2. Lack of leadership: A few weeks after the tents went up the protestors lost their leadership, which started falling apart from the inside because of internal conflicts as to the way forward and personal disputes. The political establishment’s “divide and conquer” method worked: Some of the leaders wanted to move to the left and bring down the government, some preferred to focus on the original issues, and others desired to build their own political careers. Without leadership and figures the protestors could identify with, it was hard to send a coherent message and have people follow.
3. The press put the social protest movement to sleep: In the first few days the Israeli media supported the protests and became excited by it. Everyone, including popular media outlets such as Channel 2 and the Yedioth Aharonoth group, gave the protests great and supportive coverage and put it high on the public agenda, with unprecedented strength. At the time, it was good for all of them: The story was fascinating and drew a high rating, many of the reporters and editors were also excited about the protests, and most importantly, the protests attacked Netanyahu’s government and Netanyahu personally. This was the perfect agenda for a number of media outlets, who attacked the prime minister at every opportunity.
But the minute the movement went on to deal with the tycoons and the banks, and when calls were heard to boycott large companies, including those with large advertising budgets; the media’s excitement withered. Since then the press has continued to be wary, is slow to advance any sort of protest and prefers to sell reality shows to the public.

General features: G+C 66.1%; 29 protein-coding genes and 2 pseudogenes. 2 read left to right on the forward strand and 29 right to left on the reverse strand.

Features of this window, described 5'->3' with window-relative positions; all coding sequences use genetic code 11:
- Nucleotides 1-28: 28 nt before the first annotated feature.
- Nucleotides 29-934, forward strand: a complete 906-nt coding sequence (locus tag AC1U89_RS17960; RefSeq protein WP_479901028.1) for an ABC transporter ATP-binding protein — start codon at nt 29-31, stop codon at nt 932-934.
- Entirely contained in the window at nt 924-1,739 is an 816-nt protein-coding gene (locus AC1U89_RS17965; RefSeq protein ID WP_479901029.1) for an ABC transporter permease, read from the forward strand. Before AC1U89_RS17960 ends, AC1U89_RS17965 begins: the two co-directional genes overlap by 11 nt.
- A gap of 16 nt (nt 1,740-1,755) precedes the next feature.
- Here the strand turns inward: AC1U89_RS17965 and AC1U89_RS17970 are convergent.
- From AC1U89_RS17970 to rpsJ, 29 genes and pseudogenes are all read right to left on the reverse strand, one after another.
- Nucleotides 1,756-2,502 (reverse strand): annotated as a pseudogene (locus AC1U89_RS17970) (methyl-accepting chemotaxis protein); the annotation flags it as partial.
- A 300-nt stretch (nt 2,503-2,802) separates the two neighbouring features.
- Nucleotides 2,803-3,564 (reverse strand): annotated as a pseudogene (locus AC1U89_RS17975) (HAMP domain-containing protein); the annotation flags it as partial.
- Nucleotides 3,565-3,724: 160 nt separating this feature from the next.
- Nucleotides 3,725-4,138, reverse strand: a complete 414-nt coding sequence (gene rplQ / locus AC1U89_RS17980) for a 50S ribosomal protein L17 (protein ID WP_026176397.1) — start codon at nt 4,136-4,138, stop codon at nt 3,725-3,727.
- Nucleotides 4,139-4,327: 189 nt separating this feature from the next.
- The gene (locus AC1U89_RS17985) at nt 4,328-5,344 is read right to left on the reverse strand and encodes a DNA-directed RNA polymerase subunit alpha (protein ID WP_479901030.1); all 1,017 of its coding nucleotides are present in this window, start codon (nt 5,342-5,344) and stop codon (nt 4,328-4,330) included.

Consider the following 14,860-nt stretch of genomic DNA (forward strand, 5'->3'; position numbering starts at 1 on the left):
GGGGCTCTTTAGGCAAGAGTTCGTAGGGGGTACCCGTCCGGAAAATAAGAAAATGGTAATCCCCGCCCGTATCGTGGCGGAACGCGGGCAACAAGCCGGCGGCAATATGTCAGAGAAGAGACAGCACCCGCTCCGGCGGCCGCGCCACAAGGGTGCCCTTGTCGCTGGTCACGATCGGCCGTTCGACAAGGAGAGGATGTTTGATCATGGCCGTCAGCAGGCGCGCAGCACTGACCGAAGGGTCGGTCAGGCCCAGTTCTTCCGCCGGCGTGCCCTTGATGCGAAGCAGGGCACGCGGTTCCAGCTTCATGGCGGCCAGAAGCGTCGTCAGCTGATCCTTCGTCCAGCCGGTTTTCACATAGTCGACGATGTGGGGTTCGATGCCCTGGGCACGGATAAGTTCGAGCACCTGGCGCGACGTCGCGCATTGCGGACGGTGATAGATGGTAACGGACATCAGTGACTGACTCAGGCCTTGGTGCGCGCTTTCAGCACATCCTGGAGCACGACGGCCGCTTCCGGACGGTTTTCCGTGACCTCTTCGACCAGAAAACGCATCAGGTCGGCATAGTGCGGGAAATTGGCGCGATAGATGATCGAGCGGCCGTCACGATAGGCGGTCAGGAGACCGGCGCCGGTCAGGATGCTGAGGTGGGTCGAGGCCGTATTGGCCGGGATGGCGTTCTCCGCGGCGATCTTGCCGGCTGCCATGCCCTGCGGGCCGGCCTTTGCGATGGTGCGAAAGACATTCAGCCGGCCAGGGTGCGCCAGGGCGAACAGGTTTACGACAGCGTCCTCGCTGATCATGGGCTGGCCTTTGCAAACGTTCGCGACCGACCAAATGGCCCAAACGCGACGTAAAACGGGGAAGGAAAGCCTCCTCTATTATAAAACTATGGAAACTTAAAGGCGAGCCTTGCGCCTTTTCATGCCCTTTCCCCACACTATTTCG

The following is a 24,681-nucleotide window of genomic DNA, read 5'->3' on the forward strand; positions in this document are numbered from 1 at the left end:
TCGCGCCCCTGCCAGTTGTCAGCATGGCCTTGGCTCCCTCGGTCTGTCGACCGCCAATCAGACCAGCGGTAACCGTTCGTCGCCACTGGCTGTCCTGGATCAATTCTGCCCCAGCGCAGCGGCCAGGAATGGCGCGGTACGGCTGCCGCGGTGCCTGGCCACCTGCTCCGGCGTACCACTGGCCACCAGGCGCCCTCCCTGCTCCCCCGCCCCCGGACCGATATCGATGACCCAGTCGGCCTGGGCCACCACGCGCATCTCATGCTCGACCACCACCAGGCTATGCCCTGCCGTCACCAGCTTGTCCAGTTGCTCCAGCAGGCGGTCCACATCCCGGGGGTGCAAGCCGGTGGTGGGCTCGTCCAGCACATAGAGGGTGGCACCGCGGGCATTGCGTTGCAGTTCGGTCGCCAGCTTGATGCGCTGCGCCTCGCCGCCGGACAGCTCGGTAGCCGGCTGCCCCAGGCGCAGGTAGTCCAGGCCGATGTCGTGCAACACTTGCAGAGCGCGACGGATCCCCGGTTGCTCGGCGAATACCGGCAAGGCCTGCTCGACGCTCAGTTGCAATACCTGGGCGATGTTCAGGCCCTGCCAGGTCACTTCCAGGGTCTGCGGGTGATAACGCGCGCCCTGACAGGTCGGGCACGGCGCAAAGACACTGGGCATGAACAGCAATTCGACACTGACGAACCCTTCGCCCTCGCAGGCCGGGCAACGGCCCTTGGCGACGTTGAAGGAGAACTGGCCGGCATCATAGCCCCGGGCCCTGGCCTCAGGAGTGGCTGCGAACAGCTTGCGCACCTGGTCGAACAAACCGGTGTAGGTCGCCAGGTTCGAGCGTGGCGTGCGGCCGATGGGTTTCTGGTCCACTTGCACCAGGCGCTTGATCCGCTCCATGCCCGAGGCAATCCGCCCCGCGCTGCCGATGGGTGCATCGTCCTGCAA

4. Municipalities cracked down: The municipalities learned to stop any signs of a protest sprouting while it was still in its infancy. When Daphni Leef tried again to erect a tent on Rothschild Boulevard in Tel Aviv, city inspectors showed up immediately and removed the “hazard” from the public space. The police are also alert: Police Commissioner Yohanan Danino said not long ago that he is worried the protests will resume and with violence this time, because of layoffs and unemployment. It is safe to assume the police will act to arrest and disperse any shoots of protest with what it calls “determination,” and certainly will not allow a new Woodstock to take place in the central boulevard of the big city.
There are also those who were involved in the protest movement who say the protests faded away because “the public simply became tired of it,” “the public was in despair,” or the “terror attack in Eilat returned the security situation to the front.” But it seems that all these explanations are lacking. The frustrations that brought the masses out onto the streets in the first place three years ago have only become worse, and such a long period is enough time to enlist new forces.
A better explanation is that a broad protest movement can break out in Israel only about those issues that are not identified with any political party. When painful issues are raised, new ideas and exciting alternatives are proposed for the existing social system − and on the condition that the political parties do not steal them for their own use, only then there will be a chance for a significant protest movement to rise again.